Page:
Eye on Design: Architects of Alys Beach

Words by J.N. Campbell

Photos provided by Architects' Firms

 

Architects are an eclectic bunch. A conversation with them uncovers their historical toolkits, which are full of depth and rigor. Most of all, the deeply personal homes they build leave physical legacies that are linked to marrow-filled reminders of where we have been and where we are going next. Architects take the pulse of their towns and read the tea leaves floating in the urban and rural landscapes. They are the maestros of bricks and mortar, and their edifices stand as monuments to human effort; conversely, their work can crumble into oblivion, becoming the next find in a distant-future archeological dig. Heady macro-historical stuff to be sure.

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BOBBY MCALPINE

As architect Bobby McAlpine sees it, he “courts the bastard, those with the gap in the tooth, the lazy eye.” No, he is not talking about people or his clients, but rather homes that require attention and provide challenge. From bases of operation in Atlanta, Montgomery, Nashville, and beyond, he has steadily cobbled together an architectural philosophy that melds old with new. He wants his clients’ houses to be imbued with a story, however imperfect they might be. To hear him tell it, he actually practices the art of medicine. His prescription is silent modernism, the fusion of many elements. In the home he designs, you might find a symmetrical bathroom or kitchen. Although that might sound strange, it’s his way of using all 64 Crayons. To put it another way: His design choices mirror an old Selectric IBM Typewriter ball, spinning and punctuating an organic stamp of truth. Architects challenge conventions and push the boundaries of our comfort zones so that we can find ourselves in pure ecstasy simply by walking into our homes.

If you meander down 30A between Seaside, Rosemary Beach, and Watercolor along Florida’s Panhandle, you will stumble upon the New Urbanist—a urban design—town of Alys Beach. It is more than just some planned snowbird community; rather, it is part of a lifestyle movement that is surging like a tidal wave. Conformity resides in its ogee arches and whitewashed exteriors, the interior spaces are being nurtured and personalized through the works of a duo by the name of Marieanne Khoury and Erik Vogt. They understand that the word “vernacular,” meaning common, is not something derogatory, but instead an expression of one’s own ideology. The influence of aqueous territories like the Caribbean and Latin America can be found in their designs, and like McAlpine’s work, it can court the unexpected. Khoury believes that they can “synthesize the needs of the community with that of the individual.” That makes the pair mavens who raft a communal spirit of togetherness for their clients. Urban context is their trade, and they ply it by examining a myriad sources, motifs, and emotions.

 

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KHOURY - VOGT

If you meander down 30A between Seaside, Rosemary Beach, and Watercolor along Florida’s Panhandle, you will stumble upon the New Urbanist—a urban design—town of Alys Beach. It is more than just some planned snowbird community; rather, it is part of a lifestyle movement that is surging like a tidal wave. Conformity resides in its ogee arches and whitewashed exteriors, the interior spaces are being nurtured and personalized through the works of a duo by the name of Marieanne Khoury and Erik Vogt. They understand that the word “vernacular,” meaning common, is not something derogatory, but instead an expression of one’s own ideology. The influence of aqueous territories like the Caribbean and Latin America can be found in their designs, and like McAlpine’s work, it can court the unexpected. Khoury believes that they can “synthesize the needs of the community with that of the individual.” That makes the pair mavens who raft a communal spirit of togetherness for their clients. Urban context is their trade, and they ply it by examining a myriad sources, motifs, and emotions.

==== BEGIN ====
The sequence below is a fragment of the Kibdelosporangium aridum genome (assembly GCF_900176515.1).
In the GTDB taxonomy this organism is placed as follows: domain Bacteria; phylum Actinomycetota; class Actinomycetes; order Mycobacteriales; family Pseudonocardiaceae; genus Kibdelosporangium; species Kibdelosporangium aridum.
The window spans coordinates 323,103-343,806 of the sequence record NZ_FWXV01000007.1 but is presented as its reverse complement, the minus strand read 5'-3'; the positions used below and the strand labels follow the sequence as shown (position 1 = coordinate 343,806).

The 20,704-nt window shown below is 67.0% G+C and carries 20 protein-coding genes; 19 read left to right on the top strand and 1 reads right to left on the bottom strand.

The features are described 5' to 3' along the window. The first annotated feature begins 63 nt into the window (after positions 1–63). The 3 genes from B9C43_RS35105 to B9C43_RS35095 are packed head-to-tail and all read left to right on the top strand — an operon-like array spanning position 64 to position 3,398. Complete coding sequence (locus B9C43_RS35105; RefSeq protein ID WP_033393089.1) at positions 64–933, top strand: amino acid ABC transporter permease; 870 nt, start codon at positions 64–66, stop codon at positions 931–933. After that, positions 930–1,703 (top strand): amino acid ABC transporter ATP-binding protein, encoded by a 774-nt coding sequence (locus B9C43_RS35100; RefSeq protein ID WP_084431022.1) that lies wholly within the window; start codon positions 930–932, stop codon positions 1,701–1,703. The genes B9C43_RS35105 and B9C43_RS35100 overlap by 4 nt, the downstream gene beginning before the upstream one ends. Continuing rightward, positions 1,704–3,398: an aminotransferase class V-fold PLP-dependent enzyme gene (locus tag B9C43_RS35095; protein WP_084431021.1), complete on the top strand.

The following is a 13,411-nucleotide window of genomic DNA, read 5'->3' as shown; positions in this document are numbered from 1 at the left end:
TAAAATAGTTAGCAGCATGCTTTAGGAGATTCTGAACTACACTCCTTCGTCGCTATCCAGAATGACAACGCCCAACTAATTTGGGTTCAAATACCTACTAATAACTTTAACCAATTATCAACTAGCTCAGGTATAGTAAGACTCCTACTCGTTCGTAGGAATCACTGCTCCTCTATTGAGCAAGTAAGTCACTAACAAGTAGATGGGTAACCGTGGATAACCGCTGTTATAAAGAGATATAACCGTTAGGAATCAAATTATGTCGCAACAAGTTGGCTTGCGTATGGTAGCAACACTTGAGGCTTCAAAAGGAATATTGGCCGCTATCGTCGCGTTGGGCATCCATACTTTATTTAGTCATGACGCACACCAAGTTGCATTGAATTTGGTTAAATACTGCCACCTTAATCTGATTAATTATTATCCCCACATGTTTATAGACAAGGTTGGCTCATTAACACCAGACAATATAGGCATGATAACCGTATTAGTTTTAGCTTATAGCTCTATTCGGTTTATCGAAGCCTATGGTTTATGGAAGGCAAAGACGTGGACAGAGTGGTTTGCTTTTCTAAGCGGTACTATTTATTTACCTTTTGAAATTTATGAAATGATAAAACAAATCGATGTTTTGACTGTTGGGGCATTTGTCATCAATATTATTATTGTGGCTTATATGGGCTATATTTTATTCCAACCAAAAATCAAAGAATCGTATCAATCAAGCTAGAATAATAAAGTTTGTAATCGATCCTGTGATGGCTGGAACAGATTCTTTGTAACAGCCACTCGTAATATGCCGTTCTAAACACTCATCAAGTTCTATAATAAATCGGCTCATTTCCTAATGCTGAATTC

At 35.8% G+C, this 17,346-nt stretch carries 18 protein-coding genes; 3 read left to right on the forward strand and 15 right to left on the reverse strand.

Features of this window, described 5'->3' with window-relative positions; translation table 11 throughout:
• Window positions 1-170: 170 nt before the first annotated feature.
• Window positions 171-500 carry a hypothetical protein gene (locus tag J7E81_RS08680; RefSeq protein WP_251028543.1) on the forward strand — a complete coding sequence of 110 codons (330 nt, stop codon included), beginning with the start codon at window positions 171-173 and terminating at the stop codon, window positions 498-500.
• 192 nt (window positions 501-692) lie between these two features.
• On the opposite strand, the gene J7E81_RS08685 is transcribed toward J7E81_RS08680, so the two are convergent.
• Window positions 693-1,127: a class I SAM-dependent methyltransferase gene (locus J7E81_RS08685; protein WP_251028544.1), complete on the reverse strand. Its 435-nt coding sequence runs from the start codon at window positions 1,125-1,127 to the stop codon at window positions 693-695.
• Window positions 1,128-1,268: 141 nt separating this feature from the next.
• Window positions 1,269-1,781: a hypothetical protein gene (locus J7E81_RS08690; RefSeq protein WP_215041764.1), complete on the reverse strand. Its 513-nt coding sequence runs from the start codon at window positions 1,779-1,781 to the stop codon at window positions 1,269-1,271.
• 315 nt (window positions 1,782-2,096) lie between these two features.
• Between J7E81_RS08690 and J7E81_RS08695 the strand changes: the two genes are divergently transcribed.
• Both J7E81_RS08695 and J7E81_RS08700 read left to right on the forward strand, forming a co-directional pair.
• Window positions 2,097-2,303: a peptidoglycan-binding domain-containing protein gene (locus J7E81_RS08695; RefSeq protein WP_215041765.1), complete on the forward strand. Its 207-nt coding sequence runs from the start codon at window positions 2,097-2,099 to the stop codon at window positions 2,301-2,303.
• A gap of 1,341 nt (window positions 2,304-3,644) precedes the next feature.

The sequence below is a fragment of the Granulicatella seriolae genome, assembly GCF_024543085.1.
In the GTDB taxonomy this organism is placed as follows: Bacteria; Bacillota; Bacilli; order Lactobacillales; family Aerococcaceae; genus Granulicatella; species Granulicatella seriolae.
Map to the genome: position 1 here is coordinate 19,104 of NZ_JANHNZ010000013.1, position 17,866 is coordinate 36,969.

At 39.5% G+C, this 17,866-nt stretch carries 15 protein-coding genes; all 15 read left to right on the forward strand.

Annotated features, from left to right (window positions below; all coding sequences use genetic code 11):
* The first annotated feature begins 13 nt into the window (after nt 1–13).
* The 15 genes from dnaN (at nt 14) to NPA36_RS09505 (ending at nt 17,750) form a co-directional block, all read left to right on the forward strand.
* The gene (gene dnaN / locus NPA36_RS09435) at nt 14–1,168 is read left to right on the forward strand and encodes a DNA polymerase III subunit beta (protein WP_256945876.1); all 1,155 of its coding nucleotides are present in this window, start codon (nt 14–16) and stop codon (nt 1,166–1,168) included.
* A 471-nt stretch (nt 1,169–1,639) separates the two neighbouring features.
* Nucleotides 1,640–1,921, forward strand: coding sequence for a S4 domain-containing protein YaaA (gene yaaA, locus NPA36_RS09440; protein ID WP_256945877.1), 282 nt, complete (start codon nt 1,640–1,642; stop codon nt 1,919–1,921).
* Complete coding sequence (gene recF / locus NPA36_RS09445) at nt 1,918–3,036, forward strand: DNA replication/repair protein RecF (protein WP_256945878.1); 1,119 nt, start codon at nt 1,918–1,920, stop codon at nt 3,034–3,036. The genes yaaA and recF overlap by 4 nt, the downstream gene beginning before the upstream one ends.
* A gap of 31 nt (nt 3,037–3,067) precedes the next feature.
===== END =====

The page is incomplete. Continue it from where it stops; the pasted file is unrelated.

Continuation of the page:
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MICHAEL G. IMBER

Michael G. Imber, Architects is “a modern classical design firm based in San Antonio, Texas and San Francisco, California.” The firm looks to promote an American architecture reflective of our cultural history and modern lifestyles. Imber starts with the geography of the area where his buildings sit. The land seeps into the buildings, undulating and prevaricating, but that is fine with him. Of course, his primary concern, like Khoury and Vogt, are the needs of the client. Imber once went so far as to hire a geo-archeologist from Rome to seek out an extinct quarry in the Sahara because his client refused marble. The Texas Hill Country soon saw blocks of the precious stone arriving as, Imber relates, “whole furniture pieces, complete with numerals still carved into them for the purposes of tracking to the Roman market.” The indigenous cypress and oak cedar shrugged. Imber finds strength in historical antecedents, but he finds precision in modern means. It is a form of powerful storytelling. Architects grasp, morph, and deliver.

Most of all, architects like McAlpine, Khoury, Vogt, and Imber embody the very construction of meaning. Their environments, clients, and approaches all differ, but the cord that binds them is what the main character in Ayn Rand’s The Fountainhead observed: “A house can have integrity, just like a person; and just as seldom.” Thus, these architects birth more than just the proverbial blueprint. In the wake of over two centuries of American residential architecture, the houses have become homes. They are reflections of what we believe about ourselves. The architect has become both archivist and soothsayer as they shepherd designs, interpret dreams, and translate raw materials into reality.